OK, Computer

In the liner notes for his Optometry CD, DJ Spooky describes the album as “jazz for the genre-splice generation.” It’s a good sound bite, but it’s a bit misleading. Jazz has always absorbed other music into its porous body, from African to Latin to European and beyond, so mixing musics isn’t new.

But what makes the 21st century different is the means by which we can splice variegated musics together. No longer is the combining of sounds achieved in the playing alone, as Dizzy Gillespie did when he adapted Cuban music to jazz, or in the tape edits that Teo Macero employed when he used musique concrète techniques to reconstruct Miles Davis’ electric jams. With modern technology—computers, samplers, etc.—we can construct a whole new sound environment with a few mouse clicks.

Because jazz is a music that exists in the moment, computers haven’t been readily, or successfully, adapted into its fabric. In years past, the computers available to most musicians, and the public, weren’t capable of holding more than a few bits of music information and performed them based on whatever rigidly programmed setting the user had devised. This is the complete opposite of jazz’s spontaneity.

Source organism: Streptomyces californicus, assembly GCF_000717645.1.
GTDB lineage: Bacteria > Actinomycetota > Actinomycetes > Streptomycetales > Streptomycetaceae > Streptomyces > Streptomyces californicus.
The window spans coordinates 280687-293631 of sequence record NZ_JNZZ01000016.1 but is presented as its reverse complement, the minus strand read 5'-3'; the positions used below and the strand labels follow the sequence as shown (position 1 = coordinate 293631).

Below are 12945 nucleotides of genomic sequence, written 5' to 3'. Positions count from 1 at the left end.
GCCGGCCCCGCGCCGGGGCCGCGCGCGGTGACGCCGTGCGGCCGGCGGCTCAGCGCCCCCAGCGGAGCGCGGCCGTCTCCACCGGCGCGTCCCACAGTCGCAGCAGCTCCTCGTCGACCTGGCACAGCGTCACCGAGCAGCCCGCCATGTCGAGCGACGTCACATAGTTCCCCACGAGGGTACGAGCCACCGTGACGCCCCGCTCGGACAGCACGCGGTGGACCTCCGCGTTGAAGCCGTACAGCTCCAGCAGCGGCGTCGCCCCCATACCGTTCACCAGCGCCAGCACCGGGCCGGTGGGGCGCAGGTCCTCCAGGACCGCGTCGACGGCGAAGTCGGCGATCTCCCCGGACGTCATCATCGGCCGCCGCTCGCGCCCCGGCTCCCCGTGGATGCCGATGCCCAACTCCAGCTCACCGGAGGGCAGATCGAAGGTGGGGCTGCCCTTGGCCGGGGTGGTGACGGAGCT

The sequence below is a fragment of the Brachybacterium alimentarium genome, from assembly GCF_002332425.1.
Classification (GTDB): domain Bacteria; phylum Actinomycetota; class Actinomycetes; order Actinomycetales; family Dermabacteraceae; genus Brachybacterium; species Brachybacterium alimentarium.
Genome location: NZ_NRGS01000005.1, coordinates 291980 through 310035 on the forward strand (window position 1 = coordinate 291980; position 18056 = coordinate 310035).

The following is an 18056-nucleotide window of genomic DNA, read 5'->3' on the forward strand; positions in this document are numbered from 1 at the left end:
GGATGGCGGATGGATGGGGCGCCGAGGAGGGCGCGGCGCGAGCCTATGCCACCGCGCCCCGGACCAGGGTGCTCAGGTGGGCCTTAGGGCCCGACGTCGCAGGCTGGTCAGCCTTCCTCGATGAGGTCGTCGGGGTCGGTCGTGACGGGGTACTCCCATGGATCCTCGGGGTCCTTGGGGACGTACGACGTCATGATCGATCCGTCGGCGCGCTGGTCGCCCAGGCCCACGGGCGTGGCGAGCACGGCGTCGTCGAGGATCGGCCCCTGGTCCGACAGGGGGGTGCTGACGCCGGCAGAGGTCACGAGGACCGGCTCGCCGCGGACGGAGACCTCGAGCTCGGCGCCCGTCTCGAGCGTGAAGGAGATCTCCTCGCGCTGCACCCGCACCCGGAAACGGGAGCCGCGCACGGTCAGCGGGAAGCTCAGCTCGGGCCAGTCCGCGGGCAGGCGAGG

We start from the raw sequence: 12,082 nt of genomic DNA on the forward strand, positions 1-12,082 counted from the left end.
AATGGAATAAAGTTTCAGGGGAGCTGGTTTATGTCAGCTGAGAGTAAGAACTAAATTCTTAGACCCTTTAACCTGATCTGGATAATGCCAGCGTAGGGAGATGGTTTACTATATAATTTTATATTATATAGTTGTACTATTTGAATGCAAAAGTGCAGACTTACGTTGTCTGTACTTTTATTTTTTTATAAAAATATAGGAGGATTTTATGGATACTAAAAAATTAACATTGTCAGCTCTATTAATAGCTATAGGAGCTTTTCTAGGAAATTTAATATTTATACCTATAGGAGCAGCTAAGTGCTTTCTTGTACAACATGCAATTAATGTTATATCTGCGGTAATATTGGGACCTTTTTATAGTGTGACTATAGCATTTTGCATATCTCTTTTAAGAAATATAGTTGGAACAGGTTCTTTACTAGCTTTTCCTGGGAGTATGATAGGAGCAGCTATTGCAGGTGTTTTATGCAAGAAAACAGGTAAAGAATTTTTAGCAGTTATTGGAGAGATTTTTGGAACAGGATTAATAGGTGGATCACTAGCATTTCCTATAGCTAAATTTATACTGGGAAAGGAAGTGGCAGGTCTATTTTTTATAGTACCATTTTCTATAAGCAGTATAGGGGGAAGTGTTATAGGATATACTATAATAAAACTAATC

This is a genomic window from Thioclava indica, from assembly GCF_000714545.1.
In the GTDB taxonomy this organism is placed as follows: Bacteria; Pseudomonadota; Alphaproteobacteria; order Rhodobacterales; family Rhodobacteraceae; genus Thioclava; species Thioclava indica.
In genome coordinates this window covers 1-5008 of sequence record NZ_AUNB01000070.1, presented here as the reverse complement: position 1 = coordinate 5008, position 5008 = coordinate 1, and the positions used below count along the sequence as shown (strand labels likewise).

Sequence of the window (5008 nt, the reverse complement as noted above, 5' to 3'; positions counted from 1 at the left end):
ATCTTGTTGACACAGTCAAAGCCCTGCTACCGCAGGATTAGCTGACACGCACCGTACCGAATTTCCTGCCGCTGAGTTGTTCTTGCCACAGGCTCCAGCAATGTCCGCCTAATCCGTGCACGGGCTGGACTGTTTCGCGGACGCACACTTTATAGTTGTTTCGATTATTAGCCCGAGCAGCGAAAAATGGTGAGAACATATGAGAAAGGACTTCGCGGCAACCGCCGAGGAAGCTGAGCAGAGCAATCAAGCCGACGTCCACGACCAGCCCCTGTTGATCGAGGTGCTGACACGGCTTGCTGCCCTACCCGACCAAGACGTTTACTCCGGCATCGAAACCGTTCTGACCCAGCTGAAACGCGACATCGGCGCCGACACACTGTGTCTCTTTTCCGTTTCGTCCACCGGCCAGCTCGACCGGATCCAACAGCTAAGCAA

But in the last few years, computers have become more sophisticated even as they’ve become cheaper and more flexible than ever before. It’s no surprise, then, that some jazz musicians are finally figuring out how to use technology in the natural framework of music that features improvisation as a core element.

In this month’s cover story, Stuart Nicholson talks to a few of today’s musicians who are wrestling with the beast of technology, to figure out how to use modern tools to help create new streams of jazz without forgetting the human pulse and smack-you-in-the-gut emotion that marks worthwhile music. These artists aren’t doing so at the expense or rejection of classic forms of jazz, either, so strike that misconception from your closed mind. I can easily see Dave Douglas doing a big-band CD down the road. If Matthew Shipp comes out with an album of killer standards, I wouldn’t be surprised one bit. Brad Mehldau will continue to thrive primarily in acoustic-trio settings, and Bob Belden will spend as much time making glorious orchestral arrangements as he does behind a production computer. The list goes on and on. These musicians are merely using modern tools, timbres and rhythms to express age-old conditions of humanity.

In Optometry, DJ Spooky asks, “This optometry jazz: Is it live? Or is it a sample?”

Who cares. The better question: Does it move you? It can if you let it.

Originally published in March 2003

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